Batman Confidential, Vol. 3: The Wrathby Published 29 Dec 2009
|Batman Confidential, Vol. 3: The Wrath.pdf|
Two stories, 25 years apart. The first involves Batman and the "other". Written by Mike Barr, and illustrated by Michael Golden. The second story, told in four parts, involves Batman, Nightwing, and possibly the return of the Wrath. This time written by Tony Bedard and illustrated by Rags Morales.
Batman and the Wrath have two things in common. The date of their parents deaths, and the cut of their costumes. Otherwise, one fights criminals, and the other is a criminal.
Batman and Nightwing become embroiled in the return of a major nemesis who was long believed to be dead: The Wrath has returned, and he knows too much about Batman -- and the deaths of his parents.
Batman Confidential, Vol. 3: The Wrath Reviews
Two parents are shot on the streets of Gotham one night, leaving their son an orphan. That son grew up to be… The Wrath?!
Right: first? I’ma eat some crow! Ever since Year Two: Fear the Reaper I’ve called Mike Barr one of the worst Batman writers ever. Tony Bedard never wrote anything as heinous but he’s never impressed me either. So I’m glad that I occasionally give these bad writers a chance to redeem themselves because, credit where credit’s due, Batman: The Wrath positively stunned me with how good it was!
The book starts with Batman Special #1 by Michael Golden and Mike DeCarlo from 1984. Usually I hate reading ‘80s Batman comics as they’re almost always bad but this story, The Player on the Other Side, surprised me by being entertaining and interesting; it’s also essential in understanding Barr/Bedard’s succeeding comic.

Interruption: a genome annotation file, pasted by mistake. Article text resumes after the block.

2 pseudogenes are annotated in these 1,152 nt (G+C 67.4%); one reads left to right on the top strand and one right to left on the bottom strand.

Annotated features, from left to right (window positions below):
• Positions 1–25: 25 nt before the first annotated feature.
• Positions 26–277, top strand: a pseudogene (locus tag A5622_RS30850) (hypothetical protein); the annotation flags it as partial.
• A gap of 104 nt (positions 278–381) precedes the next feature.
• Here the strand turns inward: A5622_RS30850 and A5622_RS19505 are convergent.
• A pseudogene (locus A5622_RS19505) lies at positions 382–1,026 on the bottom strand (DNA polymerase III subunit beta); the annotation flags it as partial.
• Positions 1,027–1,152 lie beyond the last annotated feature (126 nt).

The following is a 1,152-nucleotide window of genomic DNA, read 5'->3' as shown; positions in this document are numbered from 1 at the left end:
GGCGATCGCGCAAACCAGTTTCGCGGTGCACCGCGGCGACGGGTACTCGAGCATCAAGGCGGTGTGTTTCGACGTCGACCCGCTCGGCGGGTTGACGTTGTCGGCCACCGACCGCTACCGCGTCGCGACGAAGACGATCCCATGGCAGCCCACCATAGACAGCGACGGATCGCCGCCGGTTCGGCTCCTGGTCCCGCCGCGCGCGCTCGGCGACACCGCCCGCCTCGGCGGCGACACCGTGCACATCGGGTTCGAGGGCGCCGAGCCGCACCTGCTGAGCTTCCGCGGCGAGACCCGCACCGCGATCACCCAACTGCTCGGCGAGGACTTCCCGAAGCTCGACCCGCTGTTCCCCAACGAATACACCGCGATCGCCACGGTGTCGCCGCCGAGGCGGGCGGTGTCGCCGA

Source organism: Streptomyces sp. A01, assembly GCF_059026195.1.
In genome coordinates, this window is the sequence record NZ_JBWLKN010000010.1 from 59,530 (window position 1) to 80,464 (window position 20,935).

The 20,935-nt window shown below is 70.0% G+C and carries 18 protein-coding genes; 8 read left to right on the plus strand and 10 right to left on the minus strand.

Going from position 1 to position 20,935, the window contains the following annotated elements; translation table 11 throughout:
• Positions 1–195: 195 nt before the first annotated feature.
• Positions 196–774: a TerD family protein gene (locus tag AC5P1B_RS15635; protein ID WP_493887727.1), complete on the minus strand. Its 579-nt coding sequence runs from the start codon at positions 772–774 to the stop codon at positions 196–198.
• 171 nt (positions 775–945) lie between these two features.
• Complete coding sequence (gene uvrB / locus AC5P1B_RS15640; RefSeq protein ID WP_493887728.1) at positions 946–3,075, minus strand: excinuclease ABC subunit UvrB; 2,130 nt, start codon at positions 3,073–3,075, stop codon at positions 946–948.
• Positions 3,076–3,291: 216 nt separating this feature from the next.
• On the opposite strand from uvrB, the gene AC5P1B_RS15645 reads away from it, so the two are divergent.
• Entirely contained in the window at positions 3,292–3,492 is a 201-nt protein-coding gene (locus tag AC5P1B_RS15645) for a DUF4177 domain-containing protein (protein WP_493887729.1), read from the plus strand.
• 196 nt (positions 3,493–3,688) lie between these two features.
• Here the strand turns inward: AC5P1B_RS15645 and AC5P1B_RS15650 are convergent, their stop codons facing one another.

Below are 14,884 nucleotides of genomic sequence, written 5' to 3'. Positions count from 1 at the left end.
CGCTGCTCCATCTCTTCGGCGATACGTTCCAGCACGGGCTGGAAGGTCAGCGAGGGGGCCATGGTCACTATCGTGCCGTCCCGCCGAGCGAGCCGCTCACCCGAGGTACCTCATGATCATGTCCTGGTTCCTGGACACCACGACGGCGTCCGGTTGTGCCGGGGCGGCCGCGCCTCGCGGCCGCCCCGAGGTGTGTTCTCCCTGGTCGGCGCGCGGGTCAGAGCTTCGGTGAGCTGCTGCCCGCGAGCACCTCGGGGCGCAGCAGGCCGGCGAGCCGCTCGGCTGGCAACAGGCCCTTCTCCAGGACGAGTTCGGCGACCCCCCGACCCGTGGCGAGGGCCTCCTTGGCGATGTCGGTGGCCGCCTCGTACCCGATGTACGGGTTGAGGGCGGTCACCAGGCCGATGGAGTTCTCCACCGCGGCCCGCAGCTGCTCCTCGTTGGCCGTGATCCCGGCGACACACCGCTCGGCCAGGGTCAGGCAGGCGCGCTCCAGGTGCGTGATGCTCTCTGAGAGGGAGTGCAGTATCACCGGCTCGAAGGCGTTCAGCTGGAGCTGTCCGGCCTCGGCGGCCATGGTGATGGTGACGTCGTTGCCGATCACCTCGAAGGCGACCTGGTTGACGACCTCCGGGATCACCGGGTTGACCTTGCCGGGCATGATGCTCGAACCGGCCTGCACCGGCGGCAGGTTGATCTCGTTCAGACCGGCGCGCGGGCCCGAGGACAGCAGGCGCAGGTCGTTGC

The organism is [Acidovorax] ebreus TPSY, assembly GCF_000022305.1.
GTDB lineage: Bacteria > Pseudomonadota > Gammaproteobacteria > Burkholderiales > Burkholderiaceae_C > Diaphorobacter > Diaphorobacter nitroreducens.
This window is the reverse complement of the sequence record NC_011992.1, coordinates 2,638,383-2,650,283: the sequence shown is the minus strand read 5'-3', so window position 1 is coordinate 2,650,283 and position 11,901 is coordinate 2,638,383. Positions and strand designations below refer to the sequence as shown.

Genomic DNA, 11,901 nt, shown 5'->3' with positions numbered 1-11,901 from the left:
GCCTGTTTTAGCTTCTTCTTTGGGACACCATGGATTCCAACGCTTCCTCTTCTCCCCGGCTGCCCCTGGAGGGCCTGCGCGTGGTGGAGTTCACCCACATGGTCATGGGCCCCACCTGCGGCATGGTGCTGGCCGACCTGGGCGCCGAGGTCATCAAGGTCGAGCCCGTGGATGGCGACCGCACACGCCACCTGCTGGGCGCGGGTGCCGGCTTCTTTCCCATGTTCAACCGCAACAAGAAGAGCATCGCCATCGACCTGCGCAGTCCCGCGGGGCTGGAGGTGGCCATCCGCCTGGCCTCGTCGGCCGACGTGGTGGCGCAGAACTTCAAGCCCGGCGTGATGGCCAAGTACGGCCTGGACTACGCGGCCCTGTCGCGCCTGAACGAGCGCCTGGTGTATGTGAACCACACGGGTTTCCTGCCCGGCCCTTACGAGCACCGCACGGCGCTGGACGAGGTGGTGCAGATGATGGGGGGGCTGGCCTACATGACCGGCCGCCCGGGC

It follows a gun-toting Batman wannabe in a purple outfit calling himself The Wrath (now I see where Mark Millar got his inspiration for Nemesis - I knew he couldn’t think originally!) who blames Jim Gordon for his parents’ deaths and is out to assassinate the Commish. It’s a silly comic, even by ‘80s Batman standards. The Wrath’s origins are sketchy at best, the dialogue is very stilted and Grayle, the mob daughter and forced love interest for The Wrath, is a joke – and yet it was readable and compelling.
Then we’re into modern day Batman and the bulk of the book with Barr/Bedard’s Wrath Child. A new Wrath is in town and determined to finish his predecessor’s job - but who is he? Wrath’s origin is explained far more clearly this time around and the cat and mouse story is even more exciting as the writers push the new Wrath further. He remains an intimidating enemy whose dark past makes him compelling as an alternate Batman. He’s also a genuine challenge to both Batman and disco-era Nightwing (this book is part of the Batman Confidential series which was set in past Batman continuity).
Barr/Bedard build on 1984’s The Player on the Other Side, developing a richer story using that history to draw closer parallels to Batman and Robin’s lives. There’s also an awesome chase sequence with the Batmobile and Wrath’s Mad Max-esque car. The only real flaw is that they spend so much time on that scene that the final battle between Batman and Robin and Wrath is extremely abrupt and wrapped up in a single page! Well, that and Rags Morales gives Gordon an unforgivably naff bowl haircut!
Maybe I liked this more because my expectations were rock bottom going in but I was still pleasantly surprised to find The Wrath to be a very enjoyable read. I’d recommend it to any Batman fan and I’m glad I challenged my beliefs on Mike Barr and Tony Bedard because otherwise I’d’ve missed out on a great Batman book!